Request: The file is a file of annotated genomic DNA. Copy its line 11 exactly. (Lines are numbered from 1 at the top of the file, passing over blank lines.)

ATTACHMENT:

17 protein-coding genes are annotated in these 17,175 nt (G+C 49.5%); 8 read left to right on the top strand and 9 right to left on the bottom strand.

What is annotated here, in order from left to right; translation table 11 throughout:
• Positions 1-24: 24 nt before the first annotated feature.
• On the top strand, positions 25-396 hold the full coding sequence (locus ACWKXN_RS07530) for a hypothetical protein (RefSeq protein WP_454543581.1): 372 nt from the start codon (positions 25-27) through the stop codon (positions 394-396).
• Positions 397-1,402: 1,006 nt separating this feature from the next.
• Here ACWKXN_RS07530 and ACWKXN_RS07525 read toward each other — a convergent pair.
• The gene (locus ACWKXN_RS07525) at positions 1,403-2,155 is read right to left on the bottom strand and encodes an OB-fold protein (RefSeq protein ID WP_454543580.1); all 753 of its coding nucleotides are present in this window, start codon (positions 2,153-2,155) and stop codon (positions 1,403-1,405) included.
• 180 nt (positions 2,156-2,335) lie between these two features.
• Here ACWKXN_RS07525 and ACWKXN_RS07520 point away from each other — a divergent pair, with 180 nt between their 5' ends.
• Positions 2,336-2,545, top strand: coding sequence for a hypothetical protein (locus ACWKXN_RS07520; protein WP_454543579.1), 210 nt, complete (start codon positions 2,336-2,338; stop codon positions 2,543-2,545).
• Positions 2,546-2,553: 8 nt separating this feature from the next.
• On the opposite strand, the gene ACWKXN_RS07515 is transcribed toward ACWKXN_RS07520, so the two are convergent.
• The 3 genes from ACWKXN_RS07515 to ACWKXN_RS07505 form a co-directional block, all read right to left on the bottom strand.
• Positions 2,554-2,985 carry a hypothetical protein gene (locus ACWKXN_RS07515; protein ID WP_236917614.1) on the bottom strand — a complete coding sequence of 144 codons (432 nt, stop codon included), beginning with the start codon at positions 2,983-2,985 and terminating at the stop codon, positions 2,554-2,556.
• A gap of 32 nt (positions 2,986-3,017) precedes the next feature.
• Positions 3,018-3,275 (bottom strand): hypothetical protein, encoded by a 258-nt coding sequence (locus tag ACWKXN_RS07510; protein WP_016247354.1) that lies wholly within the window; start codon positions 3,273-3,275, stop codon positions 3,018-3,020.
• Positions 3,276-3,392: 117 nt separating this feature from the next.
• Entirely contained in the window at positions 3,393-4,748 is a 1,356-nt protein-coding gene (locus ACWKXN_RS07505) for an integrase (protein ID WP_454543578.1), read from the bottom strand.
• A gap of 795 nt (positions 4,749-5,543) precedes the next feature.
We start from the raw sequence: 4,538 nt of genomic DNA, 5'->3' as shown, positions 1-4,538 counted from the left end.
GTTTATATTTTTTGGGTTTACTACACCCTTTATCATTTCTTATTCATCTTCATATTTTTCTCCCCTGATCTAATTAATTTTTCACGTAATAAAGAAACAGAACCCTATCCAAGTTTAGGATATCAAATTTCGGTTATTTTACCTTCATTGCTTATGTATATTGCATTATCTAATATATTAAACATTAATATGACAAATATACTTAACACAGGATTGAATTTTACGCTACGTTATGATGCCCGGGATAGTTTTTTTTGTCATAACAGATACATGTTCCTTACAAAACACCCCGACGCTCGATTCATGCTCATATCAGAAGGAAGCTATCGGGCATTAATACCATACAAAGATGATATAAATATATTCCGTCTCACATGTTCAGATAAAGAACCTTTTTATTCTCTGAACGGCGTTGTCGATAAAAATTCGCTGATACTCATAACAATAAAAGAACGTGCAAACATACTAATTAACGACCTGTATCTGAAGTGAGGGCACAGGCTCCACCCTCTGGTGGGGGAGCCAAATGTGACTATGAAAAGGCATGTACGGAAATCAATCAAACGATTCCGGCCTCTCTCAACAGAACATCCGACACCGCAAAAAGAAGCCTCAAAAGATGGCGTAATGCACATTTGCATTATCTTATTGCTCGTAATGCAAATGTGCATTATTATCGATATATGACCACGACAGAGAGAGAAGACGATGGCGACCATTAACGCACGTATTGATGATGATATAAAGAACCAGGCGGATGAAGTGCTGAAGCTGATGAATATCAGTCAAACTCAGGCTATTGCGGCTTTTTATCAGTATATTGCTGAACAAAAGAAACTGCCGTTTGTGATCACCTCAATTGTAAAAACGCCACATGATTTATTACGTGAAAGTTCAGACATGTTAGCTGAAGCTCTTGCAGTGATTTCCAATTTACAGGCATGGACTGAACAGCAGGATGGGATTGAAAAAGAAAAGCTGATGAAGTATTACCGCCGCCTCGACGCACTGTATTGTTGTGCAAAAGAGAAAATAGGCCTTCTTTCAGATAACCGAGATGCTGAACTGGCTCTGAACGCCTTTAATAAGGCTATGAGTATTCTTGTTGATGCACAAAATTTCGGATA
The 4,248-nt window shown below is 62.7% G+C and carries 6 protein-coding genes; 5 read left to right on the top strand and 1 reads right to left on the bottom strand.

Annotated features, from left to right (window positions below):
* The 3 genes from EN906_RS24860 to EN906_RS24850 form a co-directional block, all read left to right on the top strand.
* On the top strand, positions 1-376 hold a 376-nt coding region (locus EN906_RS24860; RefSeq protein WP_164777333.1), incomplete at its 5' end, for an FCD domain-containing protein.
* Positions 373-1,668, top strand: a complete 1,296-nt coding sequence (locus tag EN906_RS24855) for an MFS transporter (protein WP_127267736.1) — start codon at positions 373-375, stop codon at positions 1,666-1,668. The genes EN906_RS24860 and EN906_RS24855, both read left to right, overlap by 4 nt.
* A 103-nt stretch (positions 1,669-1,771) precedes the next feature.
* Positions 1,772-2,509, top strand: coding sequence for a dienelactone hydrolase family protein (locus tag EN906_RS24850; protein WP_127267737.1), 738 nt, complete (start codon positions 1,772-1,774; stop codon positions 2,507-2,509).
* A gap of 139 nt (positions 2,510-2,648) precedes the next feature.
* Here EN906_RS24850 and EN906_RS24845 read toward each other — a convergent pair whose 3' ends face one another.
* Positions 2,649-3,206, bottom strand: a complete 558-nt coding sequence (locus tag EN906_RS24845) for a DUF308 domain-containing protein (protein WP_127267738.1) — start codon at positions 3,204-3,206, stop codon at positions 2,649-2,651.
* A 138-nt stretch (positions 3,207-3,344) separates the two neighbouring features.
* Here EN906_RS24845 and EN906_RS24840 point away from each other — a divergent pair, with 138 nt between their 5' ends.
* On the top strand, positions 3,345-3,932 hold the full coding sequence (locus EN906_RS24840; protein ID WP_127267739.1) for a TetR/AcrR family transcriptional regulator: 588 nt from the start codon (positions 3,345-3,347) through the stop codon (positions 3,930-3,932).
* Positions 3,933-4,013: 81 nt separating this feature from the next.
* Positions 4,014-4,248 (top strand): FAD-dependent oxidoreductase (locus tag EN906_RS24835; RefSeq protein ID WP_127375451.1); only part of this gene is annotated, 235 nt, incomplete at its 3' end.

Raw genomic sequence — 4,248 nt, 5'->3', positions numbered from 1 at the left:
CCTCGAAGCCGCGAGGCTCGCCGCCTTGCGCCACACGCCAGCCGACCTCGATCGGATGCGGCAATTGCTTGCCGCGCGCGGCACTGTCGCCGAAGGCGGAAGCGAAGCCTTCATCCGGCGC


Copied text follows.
• Positions 2,546-2,553: 8 nt separating this feature from the next.